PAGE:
REAL NAME: Ernie Moore
BORN: December 21, 1939, in Hamilton, Ontario
DIED: November 24, 2022, in Hamilton, Ontario
AKA: The Executioner, The Hangman
5′ 11,” 240 pounds

Hamilton, Ontario – home of the upcoming WWF In Your House: Breakdown – has always been a hotbed for wrestling, but more importantly, a great place to learn the mat game.

Ernie Moore at the autograph table with Ms B Haven and Mayhem. Courtesy EWF.

And so Hamiltonian Ernie Moore, a 22-year vet of the wrestling wars, continues the tradition.

As chief trainer for the Empire Wrestling Federation, based out of Burlington, Moore is training the next generation, just as he himself was trained at age 16 in Spittle’s gym in Hamilton along with future stars like Jack Hill (who gained fame as Guy Mitchell), Chris Tolos, Rocky Johnson, Johnny Powers, Murray Cummings, John Quinn and Hurricane and Cyclone Smith.

“Some of the kids I have now, I’m so proud of,” said Moore on the phone with in early September 1998. “If he’s willing to listen, to learn – he’s teachable.”

He mentions the EWF’s Billy Boogie as one of his best students.

Moore was a gym rat in 1956, and hung out at Spittle’s gym. And he got to meet many wrestlers.

“I liked working out at the gym. There was a camaraderie there with the guys,” he explained. “They accepted me at any early age.”

Less than a year later, Moore made his pro debut in a tag team match with friend Jack Hill (who was then only 16 himself) against Marty Valenti and Johnny Evans (known to many as Reginald Love). Though Moore and Hill lost the match, they went on to become a successful tag team in southern Ontario.

Ernie Moore trains the next generation. Courtesy EWF.

Little did Moore know at the time that his claim to fame wouldn’t come for eight years.

The year was 1965 in Michigan, (two years after he was married, as Moore remembers it), and promoter Harry Light was in a quandary because one of The Hangmen couldn’t make it. He asked Moore to don one of the masks, and things changed.

“I near caused a riot,” recalled Moore. And more surprising for him, “I liked being a bad guy!”

He wasn’t one of The Hangmen very long.

Realizing the power of the hidden face, he created The Executioner and terrorized wrestling crowds across North America with his dark mask.

His two favorite opponents were fellow Canadians, Tarzan Tyler (“he was just a nice guy. He was a good mat guy.”) and Rugged Ronnie Garvin (“great wrestler”).

It all came to an end for Moore in 1979 however, when he was involved in car accident and suffered through back pain for years.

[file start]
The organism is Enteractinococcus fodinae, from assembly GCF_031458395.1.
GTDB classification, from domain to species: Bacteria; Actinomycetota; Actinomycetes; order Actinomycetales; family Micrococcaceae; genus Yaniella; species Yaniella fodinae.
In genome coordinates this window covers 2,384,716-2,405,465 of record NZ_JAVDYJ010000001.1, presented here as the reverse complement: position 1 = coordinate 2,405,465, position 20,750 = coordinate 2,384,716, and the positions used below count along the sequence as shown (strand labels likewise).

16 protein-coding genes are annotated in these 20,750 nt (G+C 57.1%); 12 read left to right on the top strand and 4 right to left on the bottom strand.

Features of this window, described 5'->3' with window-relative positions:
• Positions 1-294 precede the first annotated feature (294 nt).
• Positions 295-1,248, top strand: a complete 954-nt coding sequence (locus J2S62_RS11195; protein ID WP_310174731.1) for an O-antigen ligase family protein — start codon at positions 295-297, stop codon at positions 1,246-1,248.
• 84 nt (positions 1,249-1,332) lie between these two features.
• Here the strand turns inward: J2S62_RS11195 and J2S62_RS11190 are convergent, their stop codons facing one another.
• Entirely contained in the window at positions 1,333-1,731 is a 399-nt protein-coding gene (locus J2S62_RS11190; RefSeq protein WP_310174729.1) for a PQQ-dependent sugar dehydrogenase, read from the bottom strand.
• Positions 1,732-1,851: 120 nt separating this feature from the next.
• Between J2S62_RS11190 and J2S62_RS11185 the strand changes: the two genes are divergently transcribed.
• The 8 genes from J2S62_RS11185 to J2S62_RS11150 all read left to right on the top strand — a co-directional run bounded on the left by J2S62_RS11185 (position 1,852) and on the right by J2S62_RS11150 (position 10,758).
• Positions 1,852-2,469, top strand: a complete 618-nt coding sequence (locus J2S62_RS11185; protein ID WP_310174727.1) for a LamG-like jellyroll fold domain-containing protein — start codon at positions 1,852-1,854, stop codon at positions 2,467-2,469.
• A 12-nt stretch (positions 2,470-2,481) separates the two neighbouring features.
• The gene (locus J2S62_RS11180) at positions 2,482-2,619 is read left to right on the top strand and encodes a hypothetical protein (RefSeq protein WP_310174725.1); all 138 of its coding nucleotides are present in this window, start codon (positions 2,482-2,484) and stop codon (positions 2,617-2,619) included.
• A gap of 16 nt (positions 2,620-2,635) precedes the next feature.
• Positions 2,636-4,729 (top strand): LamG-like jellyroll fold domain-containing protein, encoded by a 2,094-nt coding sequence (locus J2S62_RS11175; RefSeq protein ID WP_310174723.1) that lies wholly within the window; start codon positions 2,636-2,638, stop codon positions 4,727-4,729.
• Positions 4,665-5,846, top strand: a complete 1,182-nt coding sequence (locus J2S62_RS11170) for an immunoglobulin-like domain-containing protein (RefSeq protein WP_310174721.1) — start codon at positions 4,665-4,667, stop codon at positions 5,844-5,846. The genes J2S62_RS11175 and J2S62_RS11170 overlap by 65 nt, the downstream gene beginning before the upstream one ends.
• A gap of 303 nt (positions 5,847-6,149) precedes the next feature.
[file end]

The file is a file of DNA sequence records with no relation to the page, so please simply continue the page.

“There’s probably a few more years I could have had at it,” he guessed. “I miss the accolades, the excitement, the walk down the ramp.”

The accident forced Moore to retire, and concentrate on his other jobs. He worked at the Hamilton Spectator newspaper for 28 years – even while wrestling – including a stint as supervisor of production. Moore was also a bodyguard and a security guard at different times.

These days, besides helping train with the EWF, Moore is general manager of Carmen’s Limousine and a regional manager with Eastlea Security.


Ernie Moore, dead at 82, was Hamilton through and through


He was my all-time favourite wrestler. The Executioner persona was later used by Killer Kowalski and John Studd in Florida, but Ernie Moore started it. The Executioner wasn’t a simple villain but a loner who walked both sides of the fence long before Stone Cold Steve Austin became famous for it. He was a technician who had a mean left fist and sleeper finisher. He was a tag-team and singles man with memorable matches against Mad Dog Momberg, Killer Karl Krupp (think about that!), the Fargo Brothers and more. He was the man I thought the NWF didn’t promote enough. He would have been a great North American champion and I would have liked to team him with Dr X (Jim Osbourne) to have a sleeper-figure four team and set them against the Fargo Brothers, the Castillio Brothers, von Hesse and von Schotz, and Denucci and Martinez in a four-way struggle for the tag-team belts. The Executioner didn’t waste time with lots of matches ranged against enhancement talent. He always went for the quality matches and that was one of the unrecognized things that made him such a fine wrestler. The NWF didn’t slip often, but this was one of those cases where they did. In many ways Ernie was far ahead of his time.
 -D Jason Cooper